HANNIBAL | With significant salary savings possible over the next half decade the Hannibal Board of Education has again opted to offer eligible staff members the early separation agreement.
Superintendent Susan Johnson was granted permission in November to reach out to those eligible to retire under the agreement to gauge their interest. Then at December's board meeting formal approval was given to proceed with the agreement.
A total of 13 eligible district employees, representing 341 years of experience, expressed interest in participating and retiring under terms of the agreement. According to Johnson, of the 13, 11 are certified staff members with 291 years of service. The remaining two are classified staff with 50 years of total service.
Not every veteran member of the school district staff is eligible to retire under the early separation program. Participants must have worked the previous five years in the Hannibal School District to qualify.
After the school board approved the early separation agreement Johnson contacted the 13 individuals. At that point they needed to submit a letter of resignation, effective at the end of the current school year.
By knowing who is retiring, the school district can begin posting the upcoming job openings over the recent winter holiday break.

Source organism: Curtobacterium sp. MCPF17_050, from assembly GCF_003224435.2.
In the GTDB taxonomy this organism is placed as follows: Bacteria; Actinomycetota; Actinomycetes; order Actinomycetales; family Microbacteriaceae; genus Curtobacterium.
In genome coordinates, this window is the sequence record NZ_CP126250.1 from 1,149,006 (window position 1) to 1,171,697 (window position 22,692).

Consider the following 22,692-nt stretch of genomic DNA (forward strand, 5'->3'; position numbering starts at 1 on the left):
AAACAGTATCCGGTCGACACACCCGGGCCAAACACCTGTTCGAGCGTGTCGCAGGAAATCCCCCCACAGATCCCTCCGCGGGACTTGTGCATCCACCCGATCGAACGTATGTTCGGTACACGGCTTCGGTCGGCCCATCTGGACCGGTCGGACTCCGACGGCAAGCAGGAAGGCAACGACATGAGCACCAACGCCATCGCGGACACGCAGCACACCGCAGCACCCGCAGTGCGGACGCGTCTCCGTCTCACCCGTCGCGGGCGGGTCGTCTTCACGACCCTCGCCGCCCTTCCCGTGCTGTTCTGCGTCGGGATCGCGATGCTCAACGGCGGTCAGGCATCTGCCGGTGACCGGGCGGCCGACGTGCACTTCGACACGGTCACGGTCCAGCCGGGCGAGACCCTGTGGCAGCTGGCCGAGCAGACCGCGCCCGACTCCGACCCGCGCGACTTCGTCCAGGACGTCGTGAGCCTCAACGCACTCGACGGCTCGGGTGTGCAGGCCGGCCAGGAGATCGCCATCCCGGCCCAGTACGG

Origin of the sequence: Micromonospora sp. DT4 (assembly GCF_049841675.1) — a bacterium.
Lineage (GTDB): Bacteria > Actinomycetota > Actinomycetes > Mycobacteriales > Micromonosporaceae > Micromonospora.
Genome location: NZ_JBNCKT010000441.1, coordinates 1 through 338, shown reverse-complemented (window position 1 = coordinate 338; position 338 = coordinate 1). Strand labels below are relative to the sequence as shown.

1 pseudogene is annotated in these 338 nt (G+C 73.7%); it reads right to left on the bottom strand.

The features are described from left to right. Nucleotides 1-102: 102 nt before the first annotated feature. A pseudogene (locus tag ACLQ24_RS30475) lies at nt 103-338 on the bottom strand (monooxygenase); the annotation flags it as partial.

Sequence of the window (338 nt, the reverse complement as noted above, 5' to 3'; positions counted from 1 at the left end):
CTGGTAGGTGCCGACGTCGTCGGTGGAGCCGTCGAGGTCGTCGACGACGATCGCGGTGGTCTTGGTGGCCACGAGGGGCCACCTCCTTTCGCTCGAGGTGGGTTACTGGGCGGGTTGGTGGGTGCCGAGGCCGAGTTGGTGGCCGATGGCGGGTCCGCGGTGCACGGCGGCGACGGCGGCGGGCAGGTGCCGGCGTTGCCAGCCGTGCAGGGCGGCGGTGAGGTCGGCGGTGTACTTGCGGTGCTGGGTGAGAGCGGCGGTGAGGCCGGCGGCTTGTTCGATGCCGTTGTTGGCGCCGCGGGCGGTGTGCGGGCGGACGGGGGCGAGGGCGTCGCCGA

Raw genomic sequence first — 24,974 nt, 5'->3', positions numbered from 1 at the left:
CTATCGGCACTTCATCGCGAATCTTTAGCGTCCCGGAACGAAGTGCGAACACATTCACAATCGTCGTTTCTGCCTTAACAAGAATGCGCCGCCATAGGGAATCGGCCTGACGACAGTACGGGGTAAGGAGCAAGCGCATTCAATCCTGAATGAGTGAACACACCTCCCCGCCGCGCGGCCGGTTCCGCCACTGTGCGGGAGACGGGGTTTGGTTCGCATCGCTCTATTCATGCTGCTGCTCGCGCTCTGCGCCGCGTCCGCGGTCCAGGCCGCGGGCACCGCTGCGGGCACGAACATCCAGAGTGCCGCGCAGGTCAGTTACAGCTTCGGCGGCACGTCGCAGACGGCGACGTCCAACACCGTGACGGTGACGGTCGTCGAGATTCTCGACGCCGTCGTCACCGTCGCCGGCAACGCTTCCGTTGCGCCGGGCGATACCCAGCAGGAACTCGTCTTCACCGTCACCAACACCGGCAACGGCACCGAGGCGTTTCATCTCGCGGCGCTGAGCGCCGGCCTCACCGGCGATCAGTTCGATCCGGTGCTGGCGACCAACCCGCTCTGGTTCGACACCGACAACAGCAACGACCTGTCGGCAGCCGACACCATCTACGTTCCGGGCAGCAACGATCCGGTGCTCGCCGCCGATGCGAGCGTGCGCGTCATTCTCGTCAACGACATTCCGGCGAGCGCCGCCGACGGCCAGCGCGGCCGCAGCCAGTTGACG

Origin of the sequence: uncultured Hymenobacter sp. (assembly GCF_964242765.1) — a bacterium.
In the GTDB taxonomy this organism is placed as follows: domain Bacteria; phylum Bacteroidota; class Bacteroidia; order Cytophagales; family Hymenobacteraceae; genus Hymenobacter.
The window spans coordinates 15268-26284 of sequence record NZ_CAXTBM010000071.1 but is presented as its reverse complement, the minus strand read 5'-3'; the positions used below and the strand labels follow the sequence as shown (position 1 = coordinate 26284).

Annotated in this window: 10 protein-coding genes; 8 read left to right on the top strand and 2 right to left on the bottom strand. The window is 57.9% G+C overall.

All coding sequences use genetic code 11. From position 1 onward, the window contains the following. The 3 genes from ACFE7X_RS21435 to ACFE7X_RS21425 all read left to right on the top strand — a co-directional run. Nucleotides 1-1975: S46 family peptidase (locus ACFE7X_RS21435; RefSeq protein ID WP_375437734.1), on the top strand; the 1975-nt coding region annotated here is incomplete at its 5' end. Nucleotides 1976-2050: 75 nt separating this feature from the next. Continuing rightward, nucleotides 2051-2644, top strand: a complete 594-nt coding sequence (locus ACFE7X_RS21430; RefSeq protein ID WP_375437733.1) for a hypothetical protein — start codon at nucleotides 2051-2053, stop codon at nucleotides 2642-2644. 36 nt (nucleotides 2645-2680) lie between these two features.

Early separation retirees will receive 50% of their base salary over either five or 10 years. According to Johnson, most retirees opt for the five-year option.
The district's base pay is currently $35,009 for an individual with a bachelor's degree.
According to a cost analysis compiled by Johnson over five years time one position could save the school district around $87,000. In total, the savings could potentially amount to $751,826 over the half decade, assuming the school district replaces the retirees with a less experienced individual.
“Of course you don't know who that (replacement) is going to be, but typically that is the situation,” Johnson said.
Johnson added that the potential savings through the early separation agreement is not higher than it has been in the past.
“A lot of times it depends if you have more certified versus classified (personnel participating), or if you have some administrators,” she said.